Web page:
A Center for Budget and Policy Priorities study cited Congressional Budget Office figures, "had the estate tax not existed in 2000, charitable donations would have been $13 billion to $25 billion lower that year. The amount by which CBO found that charitable donations would have fallen in 2000 exceeds the total amount of corporate charitable donations in the United States in that year. Estate tax proposals that would slash the tax rate - such as a proposal by Senator Jon Kyl that would reduce the rate to 15 percent - would be almost as detrimental to charitable giving as repealing the estate tax altogether."
In the downtown Holiday Inn, three Shreveport men in suits and ties sipped coffee and discussed the difficulties in dealing with FEMA. I presumed they were sales executives. "I just don't deal with FEMA. They ordered thousands of boxed meals and we waited months before we got a check for some of what we delivered. FEMA people would quit or get replaced or not replaced. Hell, I'd rather deal with the government of the Congo." This kind of talk from Republicans has caused Bush's approval ratings to drop. "Bush stands for nothing, except a seemingly endless war. He has no exit strategy," said an old Shreveport accountant who had voted Republican for decades.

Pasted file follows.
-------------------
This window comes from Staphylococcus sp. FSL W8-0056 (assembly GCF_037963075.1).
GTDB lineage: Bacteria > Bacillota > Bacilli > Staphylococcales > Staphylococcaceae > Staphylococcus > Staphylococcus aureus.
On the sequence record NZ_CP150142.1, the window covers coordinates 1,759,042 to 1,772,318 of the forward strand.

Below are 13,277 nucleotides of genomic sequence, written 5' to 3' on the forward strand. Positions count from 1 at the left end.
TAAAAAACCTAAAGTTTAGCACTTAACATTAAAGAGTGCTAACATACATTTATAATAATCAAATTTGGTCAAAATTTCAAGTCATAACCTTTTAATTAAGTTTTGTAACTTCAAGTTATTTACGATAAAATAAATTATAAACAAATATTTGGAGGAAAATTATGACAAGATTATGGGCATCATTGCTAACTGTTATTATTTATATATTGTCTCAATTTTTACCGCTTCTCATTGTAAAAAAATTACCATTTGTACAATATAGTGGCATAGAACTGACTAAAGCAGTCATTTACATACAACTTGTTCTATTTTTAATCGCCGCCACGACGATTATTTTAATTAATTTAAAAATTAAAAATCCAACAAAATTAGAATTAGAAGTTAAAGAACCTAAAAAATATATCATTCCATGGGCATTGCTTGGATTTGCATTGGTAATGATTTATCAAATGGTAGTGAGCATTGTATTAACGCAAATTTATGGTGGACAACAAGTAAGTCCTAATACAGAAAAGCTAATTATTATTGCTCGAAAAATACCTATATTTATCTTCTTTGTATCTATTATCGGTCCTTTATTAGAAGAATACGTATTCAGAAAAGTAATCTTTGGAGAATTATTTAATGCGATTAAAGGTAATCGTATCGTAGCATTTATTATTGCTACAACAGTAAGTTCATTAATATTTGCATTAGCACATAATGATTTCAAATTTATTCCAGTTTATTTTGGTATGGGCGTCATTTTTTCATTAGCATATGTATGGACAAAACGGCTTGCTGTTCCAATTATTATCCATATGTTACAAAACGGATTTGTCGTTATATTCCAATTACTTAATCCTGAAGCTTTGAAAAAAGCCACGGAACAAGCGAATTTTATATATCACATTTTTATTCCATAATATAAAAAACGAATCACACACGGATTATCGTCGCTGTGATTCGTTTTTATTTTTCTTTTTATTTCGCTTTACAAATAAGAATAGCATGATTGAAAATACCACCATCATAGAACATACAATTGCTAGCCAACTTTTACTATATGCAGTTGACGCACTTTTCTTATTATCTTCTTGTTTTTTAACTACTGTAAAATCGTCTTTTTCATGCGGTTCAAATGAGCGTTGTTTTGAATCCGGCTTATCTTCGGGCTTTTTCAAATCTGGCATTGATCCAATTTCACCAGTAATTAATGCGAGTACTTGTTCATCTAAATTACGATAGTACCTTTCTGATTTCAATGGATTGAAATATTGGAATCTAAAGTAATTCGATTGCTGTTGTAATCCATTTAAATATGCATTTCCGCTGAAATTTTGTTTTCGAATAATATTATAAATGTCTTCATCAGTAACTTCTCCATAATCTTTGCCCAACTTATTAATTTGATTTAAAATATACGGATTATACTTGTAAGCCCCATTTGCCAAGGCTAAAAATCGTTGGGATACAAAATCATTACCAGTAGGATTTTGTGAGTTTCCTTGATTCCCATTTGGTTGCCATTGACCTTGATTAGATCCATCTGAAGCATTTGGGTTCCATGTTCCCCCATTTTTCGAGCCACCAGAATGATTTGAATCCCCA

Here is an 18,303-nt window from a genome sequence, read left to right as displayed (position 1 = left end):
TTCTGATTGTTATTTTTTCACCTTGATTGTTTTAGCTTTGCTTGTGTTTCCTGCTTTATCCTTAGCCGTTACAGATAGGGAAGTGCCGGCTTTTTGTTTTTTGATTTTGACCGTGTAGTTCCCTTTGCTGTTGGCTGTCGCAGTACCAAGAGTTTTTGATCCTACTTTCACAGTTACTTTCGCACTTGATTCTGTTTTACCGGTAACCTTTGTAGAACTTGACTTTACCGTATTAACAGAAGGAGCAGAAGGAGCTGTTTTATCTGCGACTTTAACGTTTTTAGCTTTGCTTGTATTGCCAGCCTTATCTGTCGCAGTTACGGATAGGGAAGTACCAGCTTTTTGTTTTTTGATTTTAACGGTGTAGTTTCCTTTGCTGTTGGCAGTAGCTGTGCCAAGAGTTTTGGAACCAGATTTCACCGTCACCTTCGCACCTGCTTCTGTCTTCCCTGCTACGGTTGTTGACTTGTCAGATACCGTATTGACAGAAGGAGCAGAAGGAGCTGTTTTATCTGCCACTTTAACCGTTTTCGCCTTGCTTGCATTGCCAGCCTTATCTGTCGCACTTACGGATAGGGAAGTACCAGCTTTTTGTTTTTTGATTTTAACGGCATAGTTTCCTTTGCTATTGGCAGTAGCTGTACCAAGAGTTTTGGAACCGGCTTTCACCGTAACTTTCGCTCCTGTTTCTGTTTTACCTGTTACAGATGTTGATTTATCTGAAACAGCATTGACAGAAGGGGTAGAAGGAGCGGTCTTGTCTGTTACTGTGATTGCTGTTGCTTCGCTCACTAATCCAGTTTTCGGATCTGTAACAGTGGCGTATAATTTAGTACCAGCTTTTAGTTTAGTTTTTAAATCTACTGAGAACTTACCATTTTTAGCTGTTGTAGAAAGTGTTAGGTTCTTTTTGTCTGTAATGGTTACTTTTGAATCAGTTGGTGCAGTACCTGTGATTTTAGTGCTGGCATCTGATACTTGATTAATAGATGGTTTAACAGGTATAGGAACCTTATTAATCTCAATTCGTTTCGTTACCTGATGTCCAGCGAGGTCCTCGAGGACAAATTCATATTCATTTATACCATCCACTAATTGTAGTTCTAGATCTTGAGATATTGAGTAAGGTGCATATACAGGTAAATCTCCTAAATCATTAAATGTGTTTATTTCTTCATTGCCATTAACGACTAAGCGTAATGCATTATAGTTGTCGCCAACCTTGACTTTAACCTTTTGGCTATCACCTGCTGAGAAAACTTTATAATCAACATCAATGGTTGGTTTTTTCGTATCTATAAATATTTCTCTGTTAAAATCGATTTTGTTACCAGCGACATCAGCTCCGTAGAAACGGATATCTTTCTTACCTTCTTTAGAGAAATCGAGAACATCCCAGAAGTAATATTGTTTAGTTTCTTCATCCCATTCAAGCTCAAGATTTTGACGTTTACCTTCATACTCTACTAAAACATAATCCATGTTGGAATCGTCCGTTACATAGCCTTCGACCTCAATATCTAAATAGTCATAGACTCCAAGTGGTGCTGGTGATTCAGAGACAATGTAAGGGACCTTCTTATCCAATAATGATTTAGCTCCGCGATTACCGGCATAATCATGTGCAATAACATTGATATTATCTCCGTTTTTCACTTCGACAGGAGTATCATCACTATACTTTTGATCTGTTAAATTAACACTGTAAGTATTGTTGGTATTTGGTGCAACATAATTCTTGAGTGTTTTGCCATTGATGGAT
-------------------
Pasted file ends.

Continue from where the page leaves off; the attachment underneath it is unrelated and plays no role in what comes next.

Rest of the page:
The Bush Administration has a clear strategy, however, for perpetuating its power. In the face of rampant globalization, Bush preaches old-time religion. As Wal-Marts envelop Texas towns, and small businesses shut down, as downtowns turn into deserted areas or centers of ye olde gifte shoppes, the message from the White House stays on point: gay marriage, abortion and activist judges cause America's problems, not the dramatic shifts in life styles, income gaps and demography.
Georgetown, Texas is one example: "It has been malled," laughed one member of the 1965 graduating class, back in town for a reunion. The woman drove through the new and vast shopping centers built on the edge of town, next to new condos and gated communities - bedrooms for those who work in Austin some 30 miles south. Every few hundred miles, a mammoth Wal-Mart warehouse collides with the meadows and gentle green rises of the East Texas countryside. These vast structures, surrounded by hundreds of Wal-Mart trucks, feed the Chinese-made goods into the super stores.
At the Georgetown High reunion, a white haired man had "retired from computers" and become a volunteer chaplain at a maximum security prison. "I'm a George Bush man, all the way. Law and order, lock 'em up and throw away the key."
I asked why he had volunteered to counsel hardened criminals if he didn't believe they could be redeemed.
"I introduce them to Jesus. Many of them pray to Odin, a criminal God. I think they can find solace in real Christian teaching. But I wouldn't want any of them out on the street where they could prey upon law-abiding people."